Together Venkatesh and Hinojosa-Smith demonstrate how a person’s exposure to a group of people or region can alter how that place or those individuals are perceived and portrayed. The traditions and operations of a group show how some individuals and locations are different than what meets the eye. In Gang Leader For a Day: A Rogue Sociologist Takes to the Streets, it is apparent the Black Kings set up their operations by organizing where a person is stationed on the streets. Additionally, the memoir includes the ranking of the gang’s leaders, the numerous shootouts, and competition between Chicago’s gangs.
How well Wes Moore describes the culture of the streets, and particularly disenfranchised adolescents that resort to violence, is extraordinary considering the unbiased perspective Moore gives. Amid Moore’s book one primary theme is street culture. Particularly Moore describes the street culture in two cities, which are Baltimore and the Bronx. In Baltimore city the climate and atmosphere, of high dropout rates, high unemployment and poor public infrastructure creates a perfect trifecta for gang violence to occur. Due to what was stated above, lower income adolescent residents in Baltimore are forced to resort to crime and drugs as a scapegoat of their missed opportunities.
How well does Moore describe the culture of the streets, where young boys grow up believing that violence transforms them into men? Talk about the street culture—its violence, drug dealing, disdain for education. What creates that ethos and why do so many young men find it attractive? Moore describes the culture of the street in a very detailed manner.
Throughout his passage, “Just Walk on By”, Brent Staples sends the message that discrimination has affected the lives of many in several negative ways. He particularly uses irony and satire as tools to prove his point, using them almost like a verbal blade to cut through public image and stereotypes, as well as his proficient use of powerful diction and syntax to strike rememberable points into the reader’s mind. Staple’s use of irony is very simple yet effective. His message is that he is not a stereotypical black criminal, so he portrays himself as one to show how ridiculous that it really is. When he says “My first victim was a woman”, he tries to conjure up images of a stalker or a murderer or even just a plain old mugger, which is what the stereotype of a large, black man, like he explains that he is immediately following this statement.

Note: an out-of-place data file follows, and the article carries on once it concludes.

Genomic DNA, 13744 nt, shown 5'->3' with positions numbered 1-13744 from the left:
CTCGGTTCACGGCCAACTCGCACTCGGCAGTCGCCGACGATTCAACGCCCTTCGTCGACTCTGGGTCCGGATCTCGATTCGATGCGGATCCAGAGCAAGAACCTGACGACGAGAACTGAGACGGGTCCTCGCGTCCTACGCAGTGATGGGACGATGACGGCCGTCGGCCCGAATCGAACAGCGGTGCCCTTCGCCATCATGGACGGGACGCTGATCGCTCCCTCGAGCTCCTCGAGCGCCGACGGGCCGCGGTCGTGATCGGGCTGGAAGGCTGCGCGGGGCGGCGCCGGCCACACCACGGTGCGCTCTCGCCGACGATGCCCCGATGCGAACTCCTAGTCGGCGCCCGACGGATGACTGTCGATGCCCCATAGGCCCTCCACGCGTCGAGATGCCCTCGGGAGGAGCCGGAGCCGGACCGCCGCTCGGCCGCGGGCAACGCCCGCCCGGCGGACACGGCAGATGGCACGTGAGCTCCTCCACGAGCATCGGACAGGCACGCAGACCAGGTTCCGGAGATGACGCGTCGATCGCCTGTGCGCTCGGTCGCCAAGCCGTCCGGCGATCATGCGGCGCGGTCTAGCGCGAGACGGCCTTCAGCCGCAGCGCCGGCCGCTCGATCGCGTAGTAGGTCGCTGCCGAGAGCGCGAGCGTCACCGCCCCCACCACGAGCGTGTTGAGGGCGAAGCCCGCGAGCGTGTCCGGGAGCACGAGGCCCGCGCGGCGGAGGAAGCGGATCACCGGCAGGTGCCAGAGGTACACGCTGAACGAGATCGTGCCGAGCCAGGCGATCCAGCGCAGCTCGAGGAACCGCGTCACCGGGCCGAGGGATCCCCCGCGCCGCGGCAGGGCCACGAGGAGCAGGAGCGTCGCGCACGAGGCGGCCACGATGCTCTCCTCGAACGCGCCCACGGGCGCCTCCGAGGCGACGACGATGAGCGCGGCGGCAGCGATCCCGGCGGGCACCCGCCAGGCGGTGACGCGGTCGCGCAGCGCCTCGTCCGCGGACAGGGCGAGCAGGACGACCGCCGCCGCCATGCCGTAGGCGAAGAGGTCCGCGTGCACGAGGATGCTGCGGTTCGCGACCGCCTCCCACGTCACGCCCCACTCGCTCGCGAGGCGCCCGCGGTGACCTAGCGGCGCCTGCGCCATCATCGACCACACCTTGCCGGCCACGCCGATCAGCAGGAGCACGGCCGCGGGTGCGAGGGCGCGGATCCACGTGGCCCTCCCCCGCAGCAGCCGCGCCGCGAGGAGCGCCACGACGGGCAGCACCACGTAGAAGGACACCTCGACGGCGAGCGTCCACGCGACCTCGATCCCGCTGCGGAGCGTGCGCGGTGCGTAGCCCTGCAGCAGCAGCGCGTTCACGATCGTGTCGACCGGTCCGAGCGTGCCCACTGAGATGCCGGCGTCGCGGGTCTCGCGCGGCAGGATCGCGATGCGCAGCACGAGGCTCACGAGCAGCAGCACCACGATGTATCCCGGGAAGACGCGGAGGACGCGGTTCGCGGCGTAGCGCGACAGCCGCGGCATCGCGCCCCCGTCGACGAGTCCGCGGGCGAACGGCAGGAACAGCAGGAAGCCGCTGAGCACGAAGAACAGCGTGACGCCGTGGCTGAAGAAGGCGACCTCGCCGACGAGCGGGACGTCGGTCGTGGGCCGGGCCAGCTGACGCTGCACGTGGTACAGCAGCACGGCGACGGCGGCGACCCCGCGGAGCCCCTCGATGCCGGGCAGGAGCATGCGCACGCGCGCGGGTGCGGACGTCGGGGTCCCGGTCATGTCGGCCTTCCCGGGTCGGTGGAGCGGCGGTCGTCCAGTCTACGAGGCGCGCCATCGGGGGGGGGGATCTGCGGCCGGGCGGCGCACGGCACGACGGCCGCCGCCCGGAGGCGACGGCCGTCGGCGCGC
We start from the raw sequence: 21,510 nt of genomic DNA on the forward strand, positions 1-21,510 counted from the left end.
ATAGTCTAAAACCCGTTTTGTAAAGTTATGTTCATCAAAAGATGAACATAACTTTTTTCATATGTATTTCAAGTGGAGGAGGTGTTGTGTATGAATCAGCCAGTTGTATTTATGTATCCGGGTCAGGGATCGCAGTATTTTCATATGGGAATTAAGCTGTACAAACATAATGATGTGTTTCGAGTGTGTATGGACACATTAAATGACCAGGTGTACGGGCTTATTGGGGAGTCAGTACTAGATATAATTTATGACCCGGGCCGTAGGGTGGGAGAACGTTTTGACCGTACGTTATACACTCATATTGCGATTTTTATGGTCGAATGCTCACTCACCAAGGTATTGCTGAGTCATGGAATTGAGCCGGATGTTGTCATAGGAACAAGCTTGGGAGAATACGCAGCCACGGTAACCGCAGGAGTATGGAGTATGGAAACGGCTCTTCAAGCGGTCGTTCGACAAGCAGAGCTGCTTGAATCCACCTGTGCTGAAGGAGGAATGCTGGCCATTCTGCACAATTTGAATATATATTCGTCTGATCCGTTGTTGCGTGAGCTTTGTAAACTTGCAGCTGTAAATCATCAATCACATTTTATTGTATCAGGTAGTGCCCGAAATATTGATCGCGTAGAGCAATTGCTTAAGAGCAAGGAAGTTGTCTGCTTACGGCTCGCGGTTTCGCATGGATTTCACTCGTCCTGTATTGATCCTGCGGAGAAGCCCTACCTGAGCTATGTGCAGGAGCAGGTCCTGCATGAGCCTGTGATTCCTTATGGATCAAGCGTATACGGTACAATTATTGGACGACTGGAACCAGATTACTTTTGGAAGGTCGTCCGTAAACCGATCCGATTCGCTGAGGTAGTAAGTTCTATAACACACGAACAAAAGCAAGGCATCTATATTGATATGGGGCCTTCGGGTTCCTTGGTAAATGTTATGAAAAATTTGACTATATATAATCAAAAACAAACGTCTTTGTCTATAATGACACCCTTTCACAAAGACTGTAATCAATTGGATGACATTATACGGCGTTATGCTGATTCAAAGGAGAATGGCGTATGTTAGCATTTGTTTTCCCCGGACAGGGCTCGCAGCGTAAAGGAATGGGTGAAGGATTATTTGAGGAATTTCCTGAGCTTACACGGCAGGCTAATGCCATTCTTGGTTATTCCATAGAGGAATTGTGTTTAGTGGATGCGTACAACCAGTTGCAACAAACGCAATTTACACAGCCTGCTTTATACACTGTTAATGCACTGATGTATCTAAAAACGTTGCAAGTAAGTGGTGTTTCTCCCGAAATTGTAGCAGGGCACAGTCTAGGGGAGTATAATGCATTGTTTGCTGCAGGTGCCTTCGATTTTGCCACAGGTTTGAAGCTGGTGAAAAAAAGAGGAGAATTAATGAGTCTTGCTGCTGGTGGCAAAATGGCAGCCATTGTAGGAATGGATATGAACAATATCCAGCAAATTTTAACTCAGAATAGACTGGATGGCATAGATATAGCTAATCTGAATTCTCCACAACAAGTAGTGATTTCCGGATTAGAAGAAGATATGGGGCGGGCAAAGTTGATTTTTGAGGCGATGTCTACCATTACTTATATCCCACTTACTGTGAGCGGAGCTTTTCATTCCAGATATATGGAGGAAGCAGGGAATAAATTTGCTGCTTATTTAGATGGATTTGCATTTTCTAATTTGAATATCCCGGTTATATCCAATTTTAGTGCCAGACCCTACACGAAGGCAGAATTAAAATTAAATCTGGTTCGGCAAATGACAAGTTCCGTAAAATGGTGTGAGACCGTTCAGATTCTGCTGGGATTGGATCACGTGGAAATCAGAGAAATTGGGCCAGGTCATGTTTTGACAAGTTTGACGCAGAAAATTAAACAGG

In her book, On the Run: Fugitive Life in an American City, Alice Goffman provides a detailed account of the six years she spent living in and observing a poor, predominantly African American neighborhood in Philadelphia. This community, which she refers to as “6th Street,” directly experienced the immediate effects of mass incarceration in the United States. Thus, that reality caused 6th Street residents to shape their actions, socialization, customs and norms to avoid the police while simultaneously maintaining behaviors––that would otherwise be considered criminal––to survive in a rough and unforgiving environment. To further explore and to try to understand the conditions 6th Street inhabitants faced, Goffman conducted ethnographical research
Nowadays, everyone wears the identity with pride. The genre was a testament to triumphing over hardships, to having enough confidence in oneself not to let the world drag you down, and to rising above the struggle, even when things seem hopeless. Violence in rap did not begin as an affective agent that threatened to harm America 's youth; rather, it was the outcry of an already-existing problem from youth whose world views have been shaped by the inequalities and prejudice they have experienced. The relentless wave of heroic new rappers arriving on the scene formed the golden age of hip hop in the 1980s, a newfound voice which rose from the impoverished ghettos during the 1980s and inspiring a generation of black youth to fight the police brutality they faced on a daily basis.
Racism isn't born, it is taught! This essay "Just walk on by Brent Staples" is written in the mid 70's when racism was at its peak. Racism is not only common today it's been a part of American history. Staples works as a journalist in a predominantly white society. This essay deals with racism, stereotypes, and prejudice.